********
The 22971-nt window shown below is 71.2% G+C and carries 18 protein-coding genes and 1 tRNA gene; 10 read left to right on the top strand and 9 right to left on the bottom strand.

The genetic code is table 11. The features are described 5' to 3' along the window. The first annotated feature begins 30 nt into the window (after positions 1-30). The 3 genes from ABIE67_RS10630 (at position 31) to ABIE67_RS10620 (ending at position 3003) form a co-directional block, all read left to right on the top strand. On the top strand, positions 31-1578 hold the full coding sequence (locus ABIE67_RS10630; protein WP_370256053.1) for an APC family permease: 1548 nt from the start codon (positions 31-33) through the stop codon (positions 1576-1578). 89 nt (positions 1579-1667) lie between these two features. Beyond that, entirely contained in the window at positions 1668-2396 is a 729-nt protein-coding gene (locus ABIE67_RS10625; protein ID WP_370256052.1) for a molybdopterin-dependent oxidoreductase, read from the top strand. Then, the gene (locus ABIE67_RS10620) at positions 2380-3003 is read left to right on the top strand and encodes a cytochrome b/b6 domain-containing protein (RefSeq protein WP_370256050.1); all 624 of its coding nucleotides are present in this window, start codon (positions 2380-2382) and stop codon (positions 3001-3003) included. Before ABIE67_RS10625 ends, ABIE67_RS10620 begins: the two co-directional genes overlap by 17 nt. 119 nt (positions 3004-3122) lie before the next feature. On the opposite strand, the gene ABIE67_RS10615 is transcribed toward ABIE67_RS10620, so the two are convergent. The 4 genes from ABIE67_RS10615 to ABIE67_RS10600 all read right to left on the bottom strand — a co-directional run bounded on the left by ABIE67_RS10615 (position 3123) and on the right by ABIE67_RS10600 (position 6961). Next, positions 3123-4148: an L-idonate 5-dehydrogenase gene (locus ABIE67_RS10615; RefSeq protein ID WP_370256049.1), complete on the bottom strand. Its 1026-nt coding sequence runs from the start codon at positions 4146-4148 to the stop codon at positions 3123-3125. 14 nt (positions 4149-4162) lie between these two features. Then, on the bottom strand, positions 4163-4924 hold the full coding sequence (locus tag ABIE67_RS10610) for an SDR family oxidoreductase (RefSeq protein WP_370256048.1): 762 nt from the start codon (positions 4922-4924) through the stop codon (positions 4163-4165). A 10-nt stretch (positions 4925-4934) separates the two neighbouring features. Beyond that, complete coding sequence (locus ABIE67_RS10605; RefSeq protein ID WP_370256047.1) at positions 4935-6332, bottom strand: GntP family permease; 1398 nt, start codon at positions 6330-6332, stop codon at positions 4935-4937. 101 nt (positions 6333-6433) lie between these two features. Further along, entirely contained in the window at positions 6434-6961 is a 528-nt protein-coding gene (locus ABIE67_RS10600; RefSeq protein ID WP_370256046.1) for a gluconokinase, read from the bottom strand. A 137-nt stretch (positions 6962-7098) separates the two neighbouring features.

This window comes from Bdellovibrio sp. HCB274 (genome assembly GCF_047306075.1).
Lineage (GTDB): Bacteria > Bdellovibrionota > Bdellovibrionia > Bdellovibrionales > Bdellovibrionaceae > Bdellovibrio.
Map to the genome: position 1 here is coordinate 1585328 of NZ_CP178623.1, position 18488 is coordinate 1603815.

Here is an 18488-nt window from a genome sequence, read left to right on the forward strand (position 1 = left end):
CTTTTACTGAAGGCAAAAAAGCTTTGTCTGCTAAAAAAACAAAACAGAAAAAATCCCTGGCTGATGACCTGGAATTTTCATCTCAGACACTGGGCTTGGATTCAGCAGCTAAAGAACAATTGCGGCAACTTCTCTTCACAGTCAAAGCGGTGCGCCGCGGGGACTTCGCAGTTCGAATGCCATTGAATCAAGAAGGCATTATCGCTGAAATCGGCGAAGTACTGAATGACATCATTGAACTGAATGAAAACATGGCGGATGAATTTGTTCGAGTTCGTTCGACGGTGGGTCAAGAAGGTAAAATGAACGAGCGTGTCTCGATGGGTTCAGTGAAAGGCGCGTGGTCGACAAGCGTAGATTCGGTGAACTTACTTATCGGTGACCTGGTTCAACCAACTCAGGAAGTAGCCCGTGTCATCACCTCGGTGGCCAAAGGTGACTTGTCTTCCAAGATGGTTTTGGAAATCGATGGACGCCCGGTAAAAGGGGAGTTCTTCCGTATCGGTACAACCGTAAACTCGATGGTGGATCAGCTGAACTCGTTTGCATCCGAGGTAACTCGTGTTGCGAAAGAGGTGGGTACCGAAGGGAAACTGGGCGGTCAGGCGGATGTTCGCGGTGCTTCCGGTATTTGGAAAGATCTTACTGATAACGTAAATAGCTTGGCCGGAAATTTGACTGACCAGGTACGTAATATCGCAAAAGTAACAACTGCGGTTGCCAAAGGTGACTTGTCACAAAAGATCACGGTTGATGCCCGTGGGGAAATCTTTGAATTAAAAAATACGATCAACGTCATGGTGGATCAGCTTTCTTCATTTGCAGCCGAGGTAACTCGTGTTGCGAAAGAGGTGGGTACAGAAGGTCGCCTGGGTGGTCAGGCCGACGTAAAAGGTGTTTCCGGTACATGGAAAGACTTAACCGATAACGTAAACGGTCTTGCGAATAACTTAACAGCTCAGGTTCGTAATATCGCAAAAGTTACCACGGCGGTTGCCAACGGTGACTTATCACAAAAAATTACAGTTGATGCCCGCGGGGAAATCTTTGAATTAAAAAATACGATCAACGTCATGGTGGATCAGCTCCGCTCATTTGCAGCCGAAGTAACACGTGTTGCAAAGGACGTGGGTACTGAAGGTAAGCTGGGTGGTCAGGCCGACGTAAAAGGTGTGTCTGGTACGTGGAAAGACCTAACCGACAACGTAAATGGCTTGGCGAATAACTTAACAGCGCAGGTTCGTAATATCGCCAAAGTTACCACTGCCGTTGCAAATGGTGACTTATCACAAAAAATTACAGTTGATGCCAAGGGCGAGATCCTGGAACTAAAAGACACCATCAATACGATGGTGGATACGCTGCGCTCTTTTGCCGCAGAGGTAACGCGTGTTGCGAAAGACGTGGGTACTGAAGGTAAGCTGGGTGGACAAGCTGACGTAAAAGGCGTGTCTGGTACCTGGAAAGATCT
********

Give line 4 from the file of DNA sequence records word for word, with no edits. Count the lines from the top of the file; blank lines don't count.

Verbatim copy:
Lineage (GTDB): Bacteria > Bdellovibrionota > Bdellovibrionia > Bdellovibrionales > Bdellovibrionaceae > Bdellovibrio.